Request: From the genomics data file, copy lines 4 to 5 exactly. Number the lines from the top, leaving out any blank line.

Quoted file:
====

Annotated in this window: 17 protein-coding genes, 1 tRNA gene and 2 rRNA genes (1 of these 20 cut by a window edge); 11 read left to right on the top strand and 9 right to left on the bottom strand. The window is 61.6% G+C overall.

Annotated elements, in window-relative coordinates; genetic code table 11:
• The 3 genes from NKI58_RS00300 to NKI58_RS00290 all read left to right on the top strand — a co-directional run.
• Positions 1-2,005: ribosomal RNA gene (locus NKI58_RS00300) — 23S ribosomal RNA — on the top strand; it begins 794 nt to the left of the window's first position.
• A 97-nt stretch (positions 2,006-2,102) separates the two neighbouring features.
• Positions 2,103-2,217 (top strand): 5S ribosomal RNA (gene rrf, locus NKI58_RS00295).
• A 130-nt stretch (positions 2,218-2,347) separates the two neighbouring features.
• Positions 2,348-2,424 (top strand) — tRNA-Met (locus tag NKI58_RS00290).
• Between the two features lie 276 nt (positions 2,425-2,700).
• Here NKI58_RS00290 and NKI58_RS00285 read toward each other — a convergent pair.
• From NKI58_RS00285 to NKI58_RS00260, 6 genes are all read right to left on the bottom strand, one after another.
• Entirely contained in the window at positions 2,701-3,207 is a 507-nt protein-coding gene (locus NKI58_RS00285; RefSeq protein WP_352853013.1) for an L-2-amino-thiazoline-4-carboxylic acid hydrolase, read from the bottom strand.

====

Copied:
• Positions 1-2,005: ribosomal RNA gene (locus NKI58_RS00300) — 23S ribosomal RNA — on the top strand; it begins 794 nt to the left of the window's first position.
• A 97-nt stretch (positions 2,006-2,102) separates the two neighbouring features.